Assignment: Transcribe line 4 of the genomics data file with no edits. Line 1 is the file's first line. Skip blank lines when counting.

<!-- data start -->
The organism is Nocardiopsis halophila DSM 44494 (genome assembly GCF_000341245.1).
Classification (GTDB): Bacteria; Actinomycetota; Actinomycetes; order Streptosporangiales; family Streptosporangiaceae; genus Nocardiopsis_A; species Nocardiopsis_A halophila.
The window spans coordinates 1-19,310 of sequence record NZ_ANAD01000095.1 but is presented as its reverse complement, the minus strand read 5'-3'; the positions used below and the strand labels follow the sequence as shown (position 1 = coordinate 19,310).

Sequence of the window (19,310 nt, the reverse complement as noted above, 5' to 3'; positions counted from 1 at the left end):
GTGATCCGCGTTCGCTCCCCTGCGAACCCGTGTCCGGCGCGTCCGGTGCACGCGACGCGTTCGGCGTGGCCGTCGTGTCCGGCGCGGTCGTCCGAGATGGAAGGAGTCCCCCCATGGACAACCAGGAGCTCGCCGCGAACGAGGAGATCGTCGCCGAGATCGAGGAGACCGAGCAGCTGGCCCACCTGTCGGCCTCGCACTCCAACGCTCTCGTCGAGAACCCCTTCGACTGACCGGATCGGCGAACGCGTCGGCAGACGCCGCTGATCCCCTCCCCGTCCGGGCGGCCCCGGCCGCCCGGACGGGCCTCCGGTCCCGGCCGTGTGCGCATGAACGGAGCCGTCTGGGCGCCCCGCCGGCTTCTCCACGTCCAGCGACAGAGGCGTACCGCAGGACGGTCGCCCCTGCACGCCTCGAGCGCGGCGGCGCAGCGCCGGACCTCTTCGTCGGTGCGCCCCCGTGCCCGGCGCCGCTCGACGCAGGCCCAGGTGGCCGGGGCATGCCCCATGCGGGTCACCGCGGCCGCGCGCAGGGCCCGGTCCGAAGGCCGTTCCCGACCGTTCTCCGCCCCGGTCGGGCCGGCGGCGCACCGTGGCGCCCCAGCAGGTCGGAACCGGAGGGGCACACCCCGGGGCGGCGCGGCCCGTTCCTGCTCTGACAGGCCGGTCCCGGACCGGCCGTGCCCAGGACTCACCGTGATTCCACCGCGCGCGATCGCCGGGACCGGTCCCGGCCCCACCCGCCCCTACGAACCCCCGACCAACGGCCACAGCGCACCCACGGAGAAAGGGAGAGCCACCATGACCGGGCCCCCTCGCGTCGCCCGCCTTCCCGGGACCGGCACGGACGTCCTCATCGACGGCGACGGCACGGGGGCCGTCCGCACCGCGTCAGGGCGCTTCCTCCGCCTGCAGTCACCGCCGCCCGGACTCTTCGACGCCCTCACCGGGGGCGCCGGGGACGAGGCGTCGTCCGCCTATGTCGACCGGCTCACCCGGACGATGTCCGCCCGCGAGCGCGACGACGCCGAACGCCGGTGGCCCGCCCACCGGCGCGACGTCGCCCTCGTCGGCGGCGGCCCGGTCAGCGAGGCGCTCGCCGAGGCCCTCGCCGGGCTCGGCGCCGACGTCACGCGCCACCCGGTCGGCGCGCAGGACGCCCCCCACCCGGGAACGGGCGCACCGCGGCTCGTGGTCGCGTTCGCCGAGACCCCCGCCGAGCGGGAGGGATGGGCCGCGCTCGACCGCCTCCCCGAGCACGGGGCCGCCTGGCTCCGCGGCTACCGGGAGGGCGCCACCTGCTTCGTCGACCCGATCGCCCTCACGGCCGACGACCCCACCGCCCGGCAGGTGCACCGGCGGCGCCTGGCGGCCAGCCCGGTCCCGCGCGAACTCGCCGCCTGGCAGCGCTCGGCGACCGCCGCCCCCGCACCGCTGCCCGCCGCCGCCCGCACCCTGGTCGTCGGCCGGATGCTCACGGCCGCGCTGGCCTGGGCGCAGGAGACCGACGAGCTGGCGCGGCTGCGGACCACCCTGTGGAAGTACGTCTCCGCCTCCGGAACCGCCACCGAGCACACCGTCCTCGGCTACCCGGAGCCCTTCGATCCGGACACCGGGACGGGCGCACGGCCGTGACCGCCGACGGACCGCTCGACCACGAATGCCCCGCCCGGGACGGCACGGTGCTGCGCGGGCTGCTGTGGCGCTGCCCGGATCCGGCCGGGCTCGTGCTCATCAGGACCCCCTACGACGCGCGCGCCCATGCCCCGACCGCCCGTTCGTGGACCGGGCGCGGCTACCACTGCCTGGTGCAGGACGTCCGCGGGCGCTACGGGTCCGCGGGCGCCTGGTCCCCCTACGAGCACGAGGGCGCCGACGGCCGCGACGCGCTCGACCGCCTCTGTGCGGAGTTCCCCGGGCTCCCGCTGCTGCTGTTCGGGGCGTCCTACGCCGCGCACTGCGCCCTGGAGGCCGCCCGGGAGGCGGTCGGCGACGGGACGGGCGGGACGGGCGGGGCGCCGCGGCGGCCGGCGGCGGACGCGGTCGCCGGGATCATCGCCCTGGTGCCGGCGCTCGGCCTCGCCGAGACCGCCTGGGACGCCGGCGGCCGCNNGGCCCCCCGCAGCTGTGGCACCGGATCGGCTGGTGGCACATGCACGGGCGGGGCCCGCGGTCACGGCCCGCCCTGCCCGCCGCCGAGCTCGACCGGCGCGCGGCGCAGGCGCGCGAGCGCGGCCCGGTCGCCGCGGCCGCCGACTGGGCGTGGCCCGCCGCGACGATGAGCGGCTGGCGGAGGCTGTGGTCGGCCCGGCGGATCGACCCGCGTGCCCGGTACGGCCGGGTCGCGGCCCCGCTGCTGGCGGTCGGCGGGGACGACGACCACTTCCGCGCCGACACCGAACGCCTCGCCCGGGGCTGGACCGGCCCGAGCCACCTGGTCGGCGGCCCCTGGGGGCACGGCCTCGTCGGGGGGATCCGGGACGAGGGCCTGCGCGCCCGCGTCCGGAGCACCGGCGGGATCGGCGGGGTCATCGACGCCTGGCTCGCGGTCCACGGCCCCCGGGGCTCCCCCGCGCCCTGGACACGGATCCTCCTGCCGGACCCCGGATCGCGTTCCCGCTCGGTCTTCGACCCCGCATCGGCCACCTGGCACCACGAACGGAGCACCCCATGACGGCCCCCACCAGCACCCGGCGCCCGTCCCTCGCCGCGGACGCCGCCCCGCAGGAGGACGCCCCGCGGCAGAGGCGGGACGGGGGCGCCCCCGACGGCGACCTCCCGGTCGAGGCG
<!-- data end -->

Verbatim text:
Sequence of the window (19,310 nt, the reverse complement as noted above, 5' to 3'; positions counted from 1 at the left end):